Definition for charlies (2 of 2)
noun, plural Char·leys. Military Slang.
Examples from the Web for charlies
Their sylvan life, Pamelas and Charlies, was almost as unknown to her as that of the birds they watched.Christmas Roses and Other Stories|Anne Douglas Sedgwick
The men had gone home and it was all dark except for the headlights on Charlies car.Roy Blakeley, Lost, Strayed or Stolen|Percy Keese Fitzhugh
"Uncle" Charlies was the only slave that remained in the family as a servant after the Emancipation Proclamation.Slave Narratives: A Folk History of Slavery in the United States|Work Projects Administration
Probably dropped out of either Donovans or Charlies pockets and got kicked under that loose flooring in the gale last night.Dorothy Dixon and the Mystery Plane|Dorothy Wayne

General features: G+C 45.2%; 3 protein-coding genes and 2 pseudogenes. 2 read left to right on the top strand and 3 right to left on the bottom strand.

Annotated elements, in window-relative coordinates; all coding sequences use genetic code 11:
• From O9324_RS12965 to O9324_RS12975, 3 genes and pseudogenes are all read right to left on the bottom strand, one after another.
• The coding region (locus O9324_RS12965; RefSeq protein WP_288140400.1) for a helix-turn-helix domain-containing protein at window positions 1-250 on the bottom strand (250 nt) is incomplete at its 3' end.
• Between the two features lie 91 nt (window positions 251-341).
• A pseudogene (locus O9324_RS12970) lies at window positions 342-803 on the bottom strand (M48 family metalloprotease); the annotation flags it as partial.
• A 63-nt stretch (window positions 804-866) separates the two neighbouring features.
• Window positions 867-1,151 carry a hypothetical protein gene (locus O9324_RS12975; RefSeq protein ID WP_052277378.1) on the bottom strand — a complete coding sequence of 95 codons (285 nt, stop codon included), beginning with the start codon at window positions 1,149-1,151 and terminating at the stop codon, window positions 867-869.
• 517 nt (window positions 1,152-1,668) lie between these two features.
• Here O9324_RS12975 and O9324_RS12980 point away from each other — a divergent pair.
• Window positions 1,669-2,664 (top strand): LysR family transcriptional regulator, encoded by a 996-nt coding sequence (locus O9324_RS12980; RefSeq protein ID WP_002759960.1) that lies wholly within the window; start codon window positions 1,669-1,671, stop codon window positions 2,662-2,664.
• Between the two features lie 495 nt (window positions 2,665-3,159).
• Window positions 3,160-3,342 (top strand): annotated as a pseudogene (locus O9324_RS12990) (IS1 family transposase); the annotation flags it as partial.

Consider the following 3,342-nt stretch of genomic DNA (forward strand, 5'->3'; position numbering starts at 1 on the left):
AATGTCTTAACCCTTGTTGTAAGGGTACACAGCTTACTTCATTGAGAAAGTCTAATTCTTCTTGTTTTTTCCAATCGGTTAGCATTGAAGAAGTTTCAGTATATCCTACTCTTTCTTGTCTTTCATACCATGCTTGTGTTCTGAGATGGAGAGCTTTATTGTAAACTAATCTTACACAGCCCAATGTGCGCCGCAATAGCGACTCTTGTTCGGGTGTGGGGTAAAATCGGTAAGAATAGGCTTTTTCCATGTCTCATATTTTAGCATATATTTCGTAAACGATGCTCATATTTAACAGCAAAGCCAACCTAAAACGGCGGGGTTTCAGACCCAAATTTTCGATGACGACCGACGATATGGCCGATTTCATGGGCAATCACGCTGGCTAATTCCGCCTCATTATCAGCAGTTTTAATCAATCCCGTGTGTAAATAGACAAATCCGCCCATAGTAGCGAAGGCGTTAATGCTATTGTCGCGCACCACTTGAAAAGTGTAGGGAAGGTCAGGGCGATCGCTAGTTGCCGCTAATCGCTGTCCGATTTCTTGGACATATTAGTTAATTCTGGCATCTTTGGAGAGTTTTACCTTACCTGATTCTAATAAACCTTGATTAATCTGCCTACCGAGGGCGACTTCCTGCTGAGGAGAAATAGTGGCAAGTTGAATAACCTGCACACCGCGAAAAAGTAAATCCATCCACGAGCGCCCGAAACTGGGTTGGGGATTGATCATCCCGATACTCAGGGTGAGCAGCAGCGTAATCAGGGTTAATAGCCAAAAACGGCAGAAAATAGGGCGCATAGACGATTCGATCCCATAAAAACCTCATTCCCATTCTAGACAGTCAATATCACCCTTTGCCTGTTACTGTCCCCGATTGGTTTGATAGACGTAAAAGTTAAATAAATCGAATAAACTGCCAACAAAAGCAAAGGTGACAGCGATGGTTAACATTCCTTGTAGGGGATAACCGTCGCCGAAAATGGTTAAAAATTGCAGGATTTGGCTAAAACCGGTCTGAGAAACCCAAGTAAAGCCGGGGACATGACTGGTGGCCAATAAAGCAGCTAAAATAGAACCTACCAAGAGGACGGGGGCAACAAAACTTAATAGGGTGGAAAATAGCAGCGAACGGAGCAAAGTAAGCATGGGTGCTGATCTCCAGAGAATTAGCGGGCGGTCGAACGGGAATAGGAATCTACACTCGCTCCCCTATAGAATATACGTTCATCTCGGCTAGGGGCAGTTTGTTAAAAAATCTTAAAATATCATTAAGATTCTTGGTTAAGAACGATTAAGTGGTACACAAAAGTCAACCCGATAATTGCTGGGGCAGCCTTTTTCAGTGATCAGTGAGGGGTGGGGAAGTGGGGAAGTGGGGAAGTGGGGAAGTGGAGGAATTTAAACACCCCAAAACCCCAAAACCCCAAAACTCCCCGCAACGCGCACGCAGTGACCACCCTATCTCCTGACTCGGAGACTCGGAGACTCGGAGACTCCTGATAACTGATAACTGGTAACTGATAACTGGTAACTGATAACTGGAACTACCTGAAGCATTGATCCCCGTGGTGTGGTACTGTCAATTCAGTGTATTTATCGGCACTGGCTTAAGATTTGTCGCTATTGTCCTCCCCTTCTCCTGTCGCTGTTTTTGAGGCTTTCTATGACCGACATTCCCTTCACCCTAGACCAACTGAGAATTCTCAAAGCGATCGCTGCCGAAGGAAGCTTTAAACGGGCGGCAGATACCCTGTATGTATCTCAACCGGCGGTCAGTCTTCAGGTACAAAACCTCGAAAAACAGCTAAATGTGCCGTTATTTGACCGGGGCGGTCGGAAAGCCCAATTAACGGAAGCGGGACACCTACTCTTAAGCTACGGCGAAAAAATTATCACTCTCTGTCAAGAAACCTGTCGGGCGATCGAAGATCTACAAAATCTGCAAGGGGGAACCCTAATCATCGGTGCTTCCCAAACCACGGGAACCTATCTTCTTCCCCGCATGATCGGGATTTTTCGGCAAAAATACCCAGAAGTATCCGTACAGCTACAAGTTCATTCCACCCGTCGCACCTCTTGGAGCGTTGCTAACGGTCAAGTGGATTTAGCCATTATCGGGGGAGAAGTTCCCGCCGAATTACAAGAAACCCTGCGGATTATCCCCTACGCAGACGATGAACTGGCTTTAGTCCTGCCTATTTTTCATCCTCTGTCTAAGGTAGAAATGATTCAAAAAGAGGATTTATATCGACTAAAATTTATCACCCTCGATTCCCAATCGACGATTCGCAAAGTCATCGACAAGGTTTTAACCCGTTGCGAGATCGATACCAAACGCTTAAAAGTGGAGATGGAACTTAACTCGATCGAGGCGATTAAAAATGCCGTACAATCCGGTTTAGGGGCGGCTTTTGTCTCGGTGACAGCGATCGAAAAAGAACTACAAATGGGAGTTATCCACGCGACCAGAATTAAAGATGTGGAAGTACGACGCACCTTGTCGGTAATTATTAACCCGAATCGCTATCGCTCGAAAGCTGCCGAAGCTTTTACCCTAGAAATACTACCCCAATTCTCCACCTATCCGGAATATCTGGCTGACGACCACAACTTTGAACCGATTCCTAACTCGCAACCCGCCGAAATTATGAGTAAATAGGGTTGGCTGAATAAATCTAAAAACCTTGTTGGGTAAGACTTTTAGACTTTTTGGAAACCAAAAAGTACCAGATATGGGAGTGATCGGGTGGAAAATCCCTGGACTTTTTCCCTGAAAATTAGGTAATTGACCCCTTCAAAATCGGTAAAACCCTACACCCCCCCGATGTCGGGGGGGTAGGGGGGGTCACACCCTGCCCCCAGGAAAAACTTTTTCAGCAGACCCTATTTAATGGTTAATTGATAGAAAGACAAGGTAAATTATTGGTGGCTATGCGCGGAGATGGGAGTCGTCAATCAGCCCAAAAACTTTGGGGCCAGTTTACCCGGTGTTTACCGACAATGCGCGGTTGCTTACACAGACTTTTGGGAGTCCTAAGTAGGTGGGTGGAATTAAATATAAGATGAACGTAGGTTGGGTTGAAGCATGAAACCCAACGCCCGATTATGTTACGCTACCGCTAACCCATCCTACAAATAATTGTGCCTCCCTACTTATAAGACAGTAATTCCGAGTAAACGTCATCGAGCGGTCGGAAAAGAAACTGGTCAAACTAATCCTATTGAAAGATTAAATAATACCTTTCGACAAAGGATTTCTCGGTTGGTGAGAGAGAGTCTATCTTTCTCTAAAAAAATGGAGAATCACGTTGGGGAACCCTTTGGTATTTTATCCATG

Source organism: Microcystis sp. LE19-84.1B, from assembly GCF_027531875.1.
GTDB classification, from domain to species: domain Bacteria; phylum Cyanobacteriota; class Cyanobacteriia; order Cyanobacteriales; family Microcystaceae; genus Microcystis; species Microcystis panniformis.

On the shore of Charlies island is a piece of rich land of probably two acres in extent.The Seminole Indians of Florida|Clay MacCauley
British Dictionary definitions for charlies (1 of 4)
Word Origin for charlie
British Dictionary definitions for charlies (2 of 4)
British Dictionary definitions for charlies (3 of 4)
Word Origin for Charlie
British Dictionary definitions for charlies (4 of 4)
Word Origin and History for charlies
masc. proper name, familiar form of Charles (also see -y (3)); 1965 in Vietnam War U.S. military slang for "Vietcong, Vietcong soldier," probably suggested by Victor Charlie, military communication code for V.C. (as abbreviation of Viet Cong), perhaps strengthened by World War II slang use of Charlie for Japanese soldiers, which itself is probably an extension of the 1930s derogatory application of Charlie to any Asian man, from fictional Chinese detective Charlie Chan.
Other applications include "a night watchman" (1812); "a goatee beard" (1834, from portraits of King Charles I and his contemporaries); "a fox" (1857); "a woman's breasts" (1874); "an infantryman's pack" (World War I); and "a white man" (Mr. Charlie), 1960, American English, from black slang.